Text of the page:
By on May 26, 2020

first_imgIn his address at the closing ceremony of the XV Pacific Games in Port Moresby he said PNG is proud of its cultures and traditions and can exceed anything.He said PNG can and wants to host the commonwealth games.He said PNG must bid to host the next commonwealth games here in Port Moresby and around the country.Ogio said this has been a very a successful games thanking the volunteers, sponsors and the governemnt for the games.” We wish  Tonga good luck for 2019. Your brothers and sister from Papua New Guinea will help you. I now declare the 2015 Pacific Games closed,” Sir Micheal said.last_img read more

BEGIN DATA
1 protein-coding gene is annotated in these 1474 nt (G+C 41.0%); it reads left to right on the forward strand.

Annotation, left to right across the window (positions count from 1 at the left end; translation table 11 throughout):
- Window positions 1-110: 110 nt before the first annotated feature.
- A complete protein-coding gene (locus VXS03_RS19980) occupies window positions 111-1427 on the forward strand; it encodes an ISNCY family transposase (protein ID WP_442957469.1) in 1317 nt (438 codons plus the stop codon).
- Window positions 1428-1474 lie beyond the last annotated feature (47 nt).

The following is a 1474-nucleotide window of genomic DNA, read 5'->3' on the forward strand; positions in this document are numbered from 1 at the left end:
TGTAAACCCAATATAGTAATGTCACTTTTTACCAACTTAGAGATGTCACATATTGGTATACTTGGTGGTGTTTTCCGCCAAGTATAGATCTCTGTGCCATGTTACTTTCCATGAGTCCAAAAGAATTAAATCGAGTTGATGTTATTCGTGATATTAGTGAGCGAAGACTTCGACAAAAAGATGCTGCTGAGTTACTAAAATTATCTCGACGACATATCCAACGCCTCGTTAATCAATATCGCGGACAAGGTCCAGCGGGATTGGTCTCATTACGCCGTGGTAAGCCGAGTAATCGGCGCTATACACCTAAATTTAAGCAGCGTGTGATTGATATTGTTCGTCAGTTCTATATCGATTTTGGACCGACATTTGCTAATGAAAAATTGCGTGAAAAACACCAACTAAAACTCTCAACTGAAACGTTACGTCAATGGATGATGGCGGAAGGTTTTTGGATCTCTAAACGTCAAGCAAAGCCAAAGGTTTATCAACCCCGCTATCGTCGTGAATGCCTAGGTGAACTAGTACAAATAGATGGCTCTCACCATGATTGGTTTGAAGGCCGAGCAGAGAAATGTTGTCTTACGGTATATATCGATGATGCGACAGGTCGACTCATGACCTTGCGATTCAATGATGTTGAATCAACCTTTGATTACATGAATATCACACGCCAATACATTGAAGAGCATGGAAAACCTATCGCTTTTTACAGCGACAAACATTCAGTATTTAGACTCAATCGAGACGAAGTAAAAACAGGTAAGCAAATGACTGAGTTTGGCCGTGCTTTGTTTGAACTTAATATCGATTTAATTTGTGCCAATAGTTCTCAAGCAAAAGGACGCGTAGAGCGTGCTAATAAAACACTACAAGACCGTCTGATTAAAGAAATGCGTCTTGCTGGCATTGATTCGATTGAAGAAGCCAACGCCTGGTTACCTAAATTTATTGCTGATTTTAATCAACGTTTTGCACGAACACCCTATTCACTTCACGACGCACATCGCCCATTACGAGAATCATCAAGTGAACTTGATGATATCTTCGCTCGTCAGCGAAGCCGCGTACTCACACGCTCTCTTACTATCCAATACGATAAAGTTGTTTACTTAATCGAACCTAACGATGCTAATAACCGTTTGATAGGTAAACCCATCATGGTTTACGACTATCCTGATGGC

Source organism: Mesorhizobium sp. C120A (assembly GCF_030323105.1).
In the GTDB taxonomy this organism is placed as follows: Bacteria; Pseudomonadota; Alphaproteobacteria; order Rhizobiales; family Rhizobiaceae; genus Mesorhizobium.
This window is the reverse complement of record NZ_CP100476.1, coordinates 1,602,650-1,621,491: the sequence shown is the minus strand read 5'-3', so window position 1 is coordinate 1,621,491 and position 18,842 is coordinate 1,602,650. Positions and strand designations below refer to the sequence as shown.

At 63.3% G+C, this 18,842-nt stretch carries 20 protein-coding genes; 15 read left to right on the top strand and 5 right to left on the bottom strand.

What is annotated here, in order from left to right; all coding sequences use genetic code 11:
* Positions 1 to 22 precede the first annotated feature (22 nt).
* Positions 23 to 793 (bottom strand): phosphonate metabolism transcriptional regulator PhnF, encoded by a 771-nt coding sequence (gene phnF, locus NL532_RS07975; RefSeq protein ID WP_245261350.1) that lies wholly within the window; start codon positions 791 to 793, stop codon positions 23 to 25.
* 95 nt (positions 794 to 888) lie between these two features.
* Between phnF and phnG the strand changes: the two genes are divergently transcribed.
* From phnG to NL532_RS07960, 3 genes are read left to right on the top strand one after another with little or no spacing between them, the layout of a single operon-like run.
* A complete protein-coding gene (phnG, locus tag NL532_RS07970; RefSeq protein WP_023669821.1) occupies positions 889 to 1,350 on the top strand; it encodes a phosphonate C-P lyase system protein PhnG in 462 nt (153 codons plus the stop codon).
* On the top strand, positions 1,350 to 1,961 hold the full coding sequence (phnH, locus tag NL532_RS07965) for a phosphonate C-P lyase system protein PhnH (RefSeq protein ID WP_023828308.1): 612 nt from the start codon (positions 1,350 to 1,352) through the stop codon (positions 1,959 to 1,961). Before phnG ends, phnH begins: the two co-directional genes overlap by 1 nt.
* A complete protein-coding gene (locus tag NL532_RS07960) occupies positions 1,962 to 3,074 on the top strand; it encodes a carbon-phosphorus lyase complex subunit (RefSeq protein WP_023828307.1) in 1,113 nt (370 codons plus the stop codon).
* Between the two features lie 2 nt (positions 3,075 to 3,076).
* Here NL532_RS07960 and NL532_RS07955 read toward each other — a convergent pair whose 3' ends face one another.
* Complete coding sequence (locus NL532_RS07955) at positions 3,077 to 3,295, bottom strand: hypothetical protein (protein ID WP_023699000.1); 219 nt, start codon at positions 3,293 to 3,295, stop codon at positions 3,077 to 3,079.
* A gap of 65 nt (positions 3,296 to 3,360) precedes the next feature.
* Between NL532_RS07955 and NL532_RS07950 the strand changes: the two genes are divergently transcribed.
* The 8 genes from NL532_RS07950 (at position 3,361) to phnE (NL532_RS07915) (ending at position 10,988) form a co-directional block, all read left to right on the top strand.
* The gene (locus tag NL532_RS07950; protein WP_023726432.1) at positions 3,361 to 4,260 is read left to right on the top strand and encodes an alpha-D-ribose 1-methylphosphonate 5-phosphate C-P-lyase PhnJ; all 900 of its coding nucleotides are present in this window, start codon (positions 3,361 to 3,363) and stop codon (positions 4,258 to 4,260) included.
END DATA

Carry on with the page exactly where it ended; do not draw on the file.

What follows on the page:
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NEC Rules against Rep. Zarzar

By on January 18, 2020